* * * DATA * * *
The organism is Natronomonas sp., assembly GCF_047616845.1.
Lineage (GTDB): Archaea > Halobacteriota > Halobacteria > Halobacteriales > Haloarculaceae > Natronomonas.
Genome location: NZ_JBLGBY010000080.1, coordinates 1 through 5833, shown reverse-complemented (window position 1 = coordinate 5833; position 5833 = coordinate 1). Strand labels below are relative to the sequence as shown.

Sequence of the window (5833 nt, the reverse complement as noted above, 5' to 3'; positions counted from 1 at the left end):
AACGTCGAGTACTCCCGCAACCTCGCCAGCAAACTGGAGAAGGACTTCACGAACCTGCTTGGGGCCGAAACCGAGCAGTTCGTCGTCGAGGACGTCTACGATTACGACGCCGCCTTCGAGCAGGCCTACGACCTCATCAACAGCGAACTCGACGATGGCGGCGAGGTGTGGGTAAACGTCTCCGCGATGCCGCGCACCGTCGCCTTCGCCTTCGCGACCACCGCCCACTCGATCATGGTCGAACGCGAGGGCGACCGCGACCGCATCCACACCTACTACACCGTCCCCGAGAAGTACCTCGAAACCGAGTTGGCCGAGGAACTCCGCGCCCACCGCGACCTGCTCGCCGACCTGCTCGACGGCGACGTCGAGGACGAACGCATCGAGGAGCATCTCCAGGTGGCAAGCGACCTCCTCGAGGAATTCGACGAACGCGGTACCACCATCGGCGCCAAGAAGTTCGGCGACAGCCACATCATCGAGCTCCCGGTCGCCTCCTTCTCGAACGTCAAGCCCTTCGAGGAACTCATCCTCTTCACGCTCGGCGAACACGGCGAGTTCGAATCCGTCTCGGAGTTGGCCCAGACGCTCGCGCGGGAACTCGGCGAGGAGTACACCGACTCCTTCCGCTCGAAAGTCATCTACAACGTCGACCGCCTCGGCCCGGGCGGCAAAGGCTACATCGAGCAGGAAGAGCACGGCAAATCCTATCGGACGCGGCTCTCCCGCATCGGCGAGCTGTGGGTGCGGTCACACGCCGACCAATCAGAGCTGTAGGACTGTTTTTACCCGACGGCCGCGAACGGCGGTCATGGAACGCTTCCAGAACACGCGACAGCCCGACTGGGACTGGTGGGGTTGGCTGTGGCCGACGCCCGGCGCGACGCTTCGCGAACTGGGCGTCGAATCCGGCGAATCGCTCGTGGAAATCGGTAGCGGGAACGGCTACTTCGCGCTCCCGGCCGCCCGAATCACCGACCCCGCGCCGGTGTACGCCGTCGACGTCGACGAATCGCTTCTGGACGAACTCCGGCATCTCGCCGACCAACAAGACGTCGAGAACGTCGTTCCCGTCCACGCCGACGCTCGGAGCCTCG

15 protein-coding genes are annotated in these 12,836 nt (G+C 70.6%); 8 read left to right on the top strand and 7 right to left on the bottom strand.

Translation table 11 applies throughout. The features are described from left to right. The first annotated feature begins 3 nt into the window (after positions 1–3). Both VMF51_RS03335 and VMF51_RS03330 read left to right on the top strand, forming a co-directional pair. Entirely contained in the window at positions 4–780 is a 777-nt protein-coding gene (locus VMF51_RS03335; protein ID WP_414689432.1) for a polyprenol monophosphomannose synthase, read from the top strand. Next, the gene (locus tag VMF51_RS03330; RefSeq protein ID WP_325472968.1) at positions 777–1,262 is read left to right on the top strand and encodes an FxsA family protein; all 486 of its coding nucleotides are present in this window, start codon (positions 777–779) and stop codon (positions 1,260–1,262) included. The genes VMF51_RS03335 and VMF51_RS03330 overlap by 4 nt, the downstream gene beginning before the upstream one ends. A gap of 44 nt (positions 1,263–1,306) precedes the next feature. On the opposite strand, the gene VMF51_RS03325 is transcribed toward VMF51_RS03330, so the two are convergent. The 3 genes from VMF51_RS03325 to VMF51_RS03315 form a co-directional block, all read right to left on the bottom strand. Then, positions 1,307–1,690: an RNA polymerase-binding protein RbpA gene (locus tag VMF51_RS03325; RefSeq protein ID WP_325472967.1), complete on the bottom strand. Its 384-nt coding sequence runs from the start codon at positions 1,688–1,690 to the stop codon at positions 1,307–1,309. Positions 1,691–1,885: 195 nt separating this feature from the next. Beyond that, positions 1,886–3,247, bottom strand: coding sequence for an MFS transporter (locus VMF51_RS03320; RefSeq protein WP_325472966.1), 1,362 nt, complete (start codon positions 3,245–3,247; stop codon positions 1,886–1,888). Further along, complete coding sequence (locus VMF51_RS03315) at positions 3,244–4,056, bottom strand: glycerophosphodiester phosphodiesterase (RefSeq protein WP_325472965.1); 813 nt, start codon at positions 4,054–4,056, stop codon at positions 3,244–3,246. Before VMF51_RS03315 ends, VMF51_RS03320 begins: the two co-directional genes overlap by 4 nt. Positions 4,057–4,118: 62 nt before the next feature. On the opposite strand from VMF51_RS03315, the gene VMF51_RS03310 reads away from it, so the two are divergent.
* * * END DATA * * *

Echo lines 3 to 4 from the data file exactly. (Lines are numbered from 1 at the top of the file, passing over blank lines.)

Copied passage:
Genome location: NZ_JBLGBY010000080.1, coordinates 1 through 5833, shown reverse-complemented (window position 1 = coordinate 5833; position 5833 = coordinate 1). Strand labels below are relative to the sequence as shown.

Sequence of the window (5833 nt, the reverse complement as noted above, 5' to 3'; positions counted from 1 at the left end):